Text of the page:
A low level of 25-hydroxyvitamin D [25(OH)D] has been consistently linked in epidemiological studies to an increased risk of hypertension. In the VitDISH trial, however, vitamin D supplementation did not significantly reduce blood pressure (BP) in individuals with systolic hypertension.
Investigators from Scotland, UK recruited 159 individuals aged ≥70 years with isolated systolic hypertension and a baseline 25(OH)D level <30 ng/ml. Participants were randomly allocated to receive either 100,000 U of oral cholecalciferol (vitamin D3) or a placebo every 3 months for 1 year. The mean 25(OH)D level increased by 8 ng/ml in the active-treatment group compared with those receiving placebo (P <0.001). However, no benefit was observed in either the primary end point (office BP) or any of the secondary end points (24 h home BP, arterial stiffness, endothelial function, cholesterol level, glucose level, and walking distance).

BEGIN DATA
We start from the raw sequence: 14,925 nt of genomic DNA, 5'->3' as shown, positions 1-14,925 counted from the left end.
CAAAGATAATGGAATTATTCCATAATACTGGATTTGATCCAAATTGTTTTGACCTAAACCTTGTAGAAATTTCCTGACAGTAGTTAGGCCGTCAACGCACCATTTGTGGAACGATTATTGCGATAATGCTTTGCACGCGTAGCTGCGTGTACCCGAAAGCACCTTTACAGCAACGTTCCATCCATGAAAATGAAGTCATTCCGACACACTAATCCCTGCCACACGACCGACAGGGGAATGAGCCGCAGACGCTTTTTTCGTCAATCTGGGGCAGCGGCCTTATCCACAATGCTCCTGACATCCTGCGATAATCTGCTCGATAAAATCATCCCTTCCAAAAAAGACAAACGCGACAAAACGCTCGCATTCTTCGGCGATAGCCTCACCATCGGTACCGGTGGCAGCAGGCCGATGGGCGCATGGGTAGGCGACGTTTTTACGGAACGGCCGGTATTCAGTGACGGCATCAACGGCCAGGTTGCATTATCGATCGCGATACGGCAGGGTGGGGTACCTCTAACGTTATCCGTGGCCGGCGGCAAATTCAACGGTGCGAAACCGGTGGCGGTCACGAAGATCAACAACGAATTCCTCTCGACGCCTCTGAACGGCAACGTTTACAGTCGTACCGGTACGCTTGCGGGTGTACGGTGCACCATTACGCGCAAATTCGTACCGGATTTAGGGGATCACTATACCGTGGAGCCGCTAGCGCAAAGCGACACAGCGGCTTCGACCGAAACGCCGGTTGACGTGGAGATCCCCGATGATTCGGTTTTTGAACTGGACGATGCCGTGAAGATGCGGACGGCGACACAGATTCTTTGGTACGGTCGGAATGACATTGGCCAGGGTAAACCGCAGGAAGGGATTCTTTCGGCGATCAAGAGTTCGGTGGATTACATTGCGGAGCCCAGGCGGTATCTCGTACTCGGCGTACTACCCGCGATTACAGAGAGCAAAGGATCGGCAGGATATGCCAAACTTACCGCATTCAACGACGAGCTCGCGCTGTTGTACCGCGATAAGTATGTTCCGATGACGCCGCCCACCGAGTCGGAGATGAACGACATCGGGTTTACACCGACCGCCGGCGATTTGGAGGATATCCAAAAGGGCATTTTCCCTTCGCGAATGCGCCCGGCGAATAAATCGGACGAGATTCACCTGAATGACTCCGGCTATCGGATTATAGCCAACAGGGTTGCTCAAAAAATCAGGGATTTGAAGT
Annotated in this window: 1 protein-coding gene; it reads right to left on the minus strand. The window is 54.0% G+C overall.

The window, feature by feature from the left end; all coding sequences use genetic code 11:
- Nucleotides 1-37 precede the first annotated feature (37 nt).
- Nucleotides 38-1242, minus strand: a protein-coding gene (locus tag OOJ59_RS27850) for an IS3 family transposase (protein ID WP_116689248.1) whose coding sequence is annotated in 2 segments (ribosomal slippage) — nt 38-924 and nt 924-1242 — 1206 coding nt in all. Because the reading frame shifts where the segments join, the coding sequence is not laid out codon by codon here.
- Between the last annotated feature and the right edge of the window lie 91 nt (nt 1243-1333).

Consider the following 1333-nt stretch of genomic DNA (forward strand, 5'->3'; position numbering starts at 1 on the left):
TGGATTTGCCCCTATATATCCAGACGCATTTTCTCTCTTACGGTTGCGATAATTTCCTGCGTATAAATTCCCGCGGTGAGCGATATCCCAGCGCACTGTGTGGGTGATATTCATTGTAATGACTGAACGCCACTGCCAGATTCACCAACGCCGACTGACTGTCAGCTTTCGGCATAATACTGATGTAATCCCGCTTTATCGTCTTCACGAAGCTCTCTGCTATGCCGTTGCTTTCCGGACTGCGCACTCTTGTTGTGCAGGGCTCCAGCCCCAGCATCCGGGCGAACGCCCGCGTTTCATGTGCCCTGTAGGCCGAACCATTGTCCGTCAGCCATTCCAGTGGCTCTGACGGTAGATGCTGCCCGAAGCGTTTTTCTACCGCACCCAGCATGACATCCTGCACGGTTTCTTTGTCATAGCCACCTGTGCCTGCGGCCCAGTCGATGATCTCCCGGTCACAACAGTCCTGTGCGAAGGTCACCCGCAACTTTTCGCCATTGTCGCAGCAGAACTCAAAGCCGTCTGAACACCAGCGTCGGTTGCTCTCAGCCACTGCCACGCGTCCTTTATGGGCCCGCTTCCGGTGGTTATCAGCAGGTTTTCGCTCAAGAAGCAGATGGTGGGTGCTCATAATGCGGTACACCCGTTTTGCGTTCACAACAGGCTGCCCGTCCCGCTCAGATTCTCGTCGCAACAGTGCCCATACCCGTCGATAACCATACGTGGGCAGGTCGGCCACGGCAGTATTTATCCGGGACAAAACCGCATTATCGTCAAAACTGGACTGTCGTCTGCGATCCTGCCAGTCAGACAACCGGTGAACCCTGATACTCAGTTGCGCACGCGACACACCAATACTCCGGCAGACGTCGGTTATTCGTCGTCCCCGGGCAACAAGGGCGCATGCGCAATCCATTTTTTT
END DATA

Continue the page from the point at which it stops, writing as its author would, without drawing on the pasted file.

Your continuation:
In an editorial published with the trial, Edward Giovannucci suggests that the association between a low 25(OH)D level and hypertension might be linked with an elevated level of parathyroid hormone (PTH). Vitamin D supplementation lowers the PTH level, but “the relatively high baseline 25(OH)D status [in the trial] may have contributed to the lower PTH levels at baseline, minimizing the capacity to observe interventional effects of PTH lowering”. The role of vitamin D supplementation in BP lowering requires further study, but avoidance of vitamin D deficiency remains an inexpensive health-care strategy with pleiotropic benefits.
Witham, M. D. et al. Cholecalciferol treatment to reduce blood pressure in older patients with isolated systolic hypertension: the VitDISH randomized controlled trial. JAMA Intern. Med. 10.1001/jamainternmed.2013.9043
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Lim, G. Vitamin D supplementation lacks benefit in systolic hypertension. Nat Rev Cardiol 10, 615 (2013). https://doi.org/10.1038/nrcardio.2013.135